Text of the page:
There's a story here that you can unfold in a way that it makes simple sense, melodrama about an orphaned girl lost in the big city. Melodrama since well before of course, offered us a certain facsimile of life where this clearly begat that, the disparity caused grief, the resolutions restored clarity. There's a heart breaking scene here on a bench worthy of Chaplin. She wanders with a baby cradled in her arms, trials and tribulations that innocence must go through.

Now this facsimile rippled and violently tossed about like curtains at an open window are shuffled by gusts of air, ellipsis, abstraction, rapid-fire montage, and all the other tools that Kirsanov would have known from being in Paris at the time of Epstein and others. So far so good. The film would have been great with just this mode, wholly visual, "experimental". The girl Nadia is lovely, the air dreamlike.

But there's something else he does, that is still in the process of being fathomed decades later by penetrative thinkers like Lynch. There are hidden machinations in the world of the film, illogical machinery at play, that turn at a level deeper than we can clearly fathom at any point. You should know here that Kirsanov had to cross a Europe collapsing by war and revolutions to reach Paris, he would have found out months after he left home that his father had been murdered on the street by communist thugs.

Suddenly there is the nagging sense of a presence that moves behind appearances, giving rise to mysteriously connected perturbations. A marvelous sequence shows one sister being seduced in a room (uncertain, but giving in), the other sister alone in their bed reading from a book as if daydreaming the whole dalliance.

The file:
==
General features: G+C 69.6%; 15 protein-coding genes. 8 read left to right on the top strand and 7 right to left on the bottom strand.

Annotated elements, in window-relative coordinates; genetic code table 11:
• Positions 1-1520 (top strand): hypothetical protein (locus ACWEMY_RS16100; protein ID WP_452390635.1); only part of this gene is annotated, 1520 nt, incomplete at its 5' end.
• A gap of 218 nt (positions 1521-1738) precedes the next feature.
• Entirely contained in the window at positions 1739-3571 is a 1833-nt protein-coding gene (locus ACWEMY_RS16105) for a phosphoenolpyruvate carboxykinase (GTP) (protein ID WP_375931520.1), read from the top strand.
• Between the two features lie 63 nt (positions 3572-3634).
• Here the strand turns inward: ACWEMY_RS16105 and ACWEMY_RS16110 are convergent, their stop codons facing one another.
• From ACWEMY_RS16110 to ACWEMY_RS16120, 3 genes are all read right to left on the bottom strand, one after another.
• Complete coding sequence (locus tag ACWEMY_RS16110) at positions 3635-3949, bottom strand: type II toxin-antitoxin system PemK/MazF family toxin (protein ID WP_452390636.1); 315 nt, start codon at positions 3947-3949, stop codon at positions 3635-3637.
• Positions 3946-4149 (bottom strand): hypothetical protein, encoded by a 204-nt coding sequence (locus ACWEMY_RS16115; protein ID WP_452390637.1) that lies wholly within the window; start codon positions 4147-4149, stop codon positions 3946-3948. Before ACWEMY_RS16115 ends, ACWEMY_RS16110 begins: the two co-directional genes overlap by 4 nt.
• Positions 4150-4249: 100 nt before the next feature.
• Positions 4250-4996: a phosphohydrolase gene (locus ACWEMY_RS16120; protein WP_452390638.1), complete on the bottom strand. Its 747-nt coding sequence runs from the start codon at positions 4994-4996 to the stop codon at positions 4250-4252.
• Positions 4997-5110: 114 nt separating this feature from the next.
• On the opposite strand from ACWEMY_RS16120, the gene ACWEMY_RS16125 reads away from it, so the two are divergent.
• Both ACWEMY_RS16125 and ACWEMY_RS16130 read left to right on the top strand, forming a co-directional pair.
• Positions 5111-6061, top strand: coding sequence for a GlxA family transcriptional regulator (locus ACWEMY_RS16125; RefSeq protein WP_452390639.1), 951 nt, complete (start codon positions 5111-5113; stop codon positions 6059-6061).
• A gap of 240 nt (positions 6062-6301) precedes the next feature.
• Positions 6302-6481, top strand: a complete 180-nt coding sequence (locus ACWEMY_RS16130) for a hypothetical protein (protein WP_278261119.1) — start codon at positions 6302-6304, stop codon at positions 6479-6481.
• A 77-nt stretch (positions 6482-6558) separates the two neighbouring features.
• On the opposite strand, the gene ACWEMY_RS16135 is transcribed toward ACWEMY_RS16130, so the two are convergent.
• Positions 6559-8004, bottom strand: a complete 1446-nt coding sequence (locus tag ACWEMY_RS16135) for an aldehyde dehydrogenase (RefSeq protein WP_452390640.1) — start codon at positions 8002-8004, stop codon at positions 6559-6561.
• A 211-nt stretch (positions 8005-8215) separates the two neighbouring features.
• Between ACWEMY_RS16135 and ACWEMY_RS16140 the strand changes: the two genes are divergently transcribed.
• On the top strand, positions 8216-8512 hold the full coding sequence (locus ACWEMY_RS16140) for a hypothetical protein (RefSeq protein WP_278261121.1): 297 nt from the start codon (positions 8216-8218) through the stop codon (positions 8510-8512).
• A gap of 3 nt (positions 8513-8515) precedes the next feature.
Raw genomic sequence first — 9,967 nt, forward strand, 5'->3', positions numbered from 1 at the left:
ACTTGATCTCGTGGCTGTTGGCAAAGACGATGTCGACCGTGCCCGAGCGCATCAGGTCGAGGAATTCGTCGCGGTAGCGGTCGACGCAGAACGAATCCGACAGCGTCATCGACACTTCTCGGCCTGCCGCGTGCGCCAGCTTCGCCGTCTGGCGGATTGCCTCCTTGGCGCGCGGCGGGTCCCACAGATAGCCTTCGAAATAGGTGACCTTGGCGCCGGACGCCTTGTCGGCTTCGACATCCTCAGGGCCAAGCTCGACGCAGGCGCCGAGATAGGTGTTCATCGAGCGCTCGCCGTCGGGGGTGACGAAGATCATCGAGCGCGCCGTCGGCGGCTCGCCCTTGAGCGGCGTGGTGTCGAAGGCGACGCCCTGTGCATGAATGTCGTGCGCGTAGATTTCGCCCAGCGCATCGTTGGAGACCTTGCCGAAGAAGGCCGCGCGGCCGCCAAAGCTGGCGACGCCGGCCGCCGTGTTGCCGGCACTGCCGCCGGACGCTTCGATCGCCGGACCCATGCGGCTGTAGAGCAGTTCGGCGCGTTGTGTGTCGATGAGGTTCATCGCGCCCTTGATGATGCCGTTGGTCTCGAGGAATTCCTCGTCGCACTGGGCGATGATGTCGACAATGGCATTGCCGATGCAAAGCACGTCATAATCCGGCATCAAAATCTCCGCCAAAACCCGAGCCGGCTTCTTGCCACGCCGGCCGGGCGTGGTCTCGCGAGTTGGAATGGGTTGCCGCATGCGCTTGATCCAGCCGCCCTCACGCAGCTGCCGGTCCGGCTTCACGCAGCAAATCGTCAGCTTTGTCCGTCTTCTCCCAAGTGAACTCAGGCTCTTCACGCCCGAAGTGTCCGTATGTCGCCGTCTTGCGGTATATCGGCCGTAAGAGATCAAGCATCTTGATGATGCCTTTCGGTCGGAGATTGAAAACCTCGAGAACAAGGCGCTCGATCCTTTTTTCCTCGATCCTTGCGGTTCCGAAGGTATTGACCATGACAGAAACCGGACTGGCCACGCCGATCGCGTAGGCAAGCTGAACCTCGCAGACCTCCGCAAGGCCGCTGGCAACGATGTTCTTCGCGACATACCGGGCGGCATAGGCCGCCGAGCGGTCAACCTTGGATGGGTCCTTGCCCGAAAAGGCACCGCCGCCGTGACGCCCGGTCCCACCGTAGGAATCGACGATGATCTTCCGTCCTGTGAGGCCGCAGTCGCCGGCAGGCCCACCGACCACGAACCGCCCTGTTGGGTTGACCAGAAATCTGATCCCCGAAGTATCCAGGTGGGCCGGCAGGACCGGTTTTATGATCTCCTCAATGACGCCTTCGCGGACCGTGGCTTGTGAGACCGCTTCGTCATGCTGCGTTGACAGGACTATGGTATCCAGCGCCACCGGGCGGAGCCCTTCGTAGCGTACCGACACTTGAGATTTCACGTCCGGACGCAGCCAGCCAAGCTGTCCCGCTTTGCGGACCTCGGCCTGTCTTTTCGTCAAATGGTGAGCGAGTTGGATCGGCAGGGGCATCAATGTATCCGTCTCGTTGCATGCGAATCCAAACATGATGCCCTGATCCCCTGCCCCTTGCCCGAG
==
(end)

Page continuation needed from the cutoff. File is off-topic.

And then the second sister knowingly letting herself be seduced, the first observing the scene from below as if she has splintered off into separate selves, one being seduced above, the other realizing in hallucinative daydream the mistake of giving herself to this boy.

This is marvelous. Impulses from an open window, and through the flimsy fabric of the curtains, the vague coming and going of people in a room, half-finished glimpses, but we begin to sense pattern here. Two girls, two murders, two seductions, but one calculated and wrong.

The most startling moment is the opening; a puzzling violence has stolen into this world, creating the story, rendered with haunting imagery of a struggle before a window. Now every account of the film I've read believes these are the parents of the girls and some madman, but this is not said anywhere. In the graveyard after, we see the father's grave with wreaths, a funeral that day, but none on the mother's, it looks abandoned. Maybe someone was caught where he shouldn't have been, calculated and wrong.

And this veiled and bubbling causality goes through everything to appear again in the finale; the first murder wasn't random, what says the second is? Maybe a holdup just so happened to visit him, maybe someone was paid off. The door is open, you go in where your body takes you.

Something to meditate upon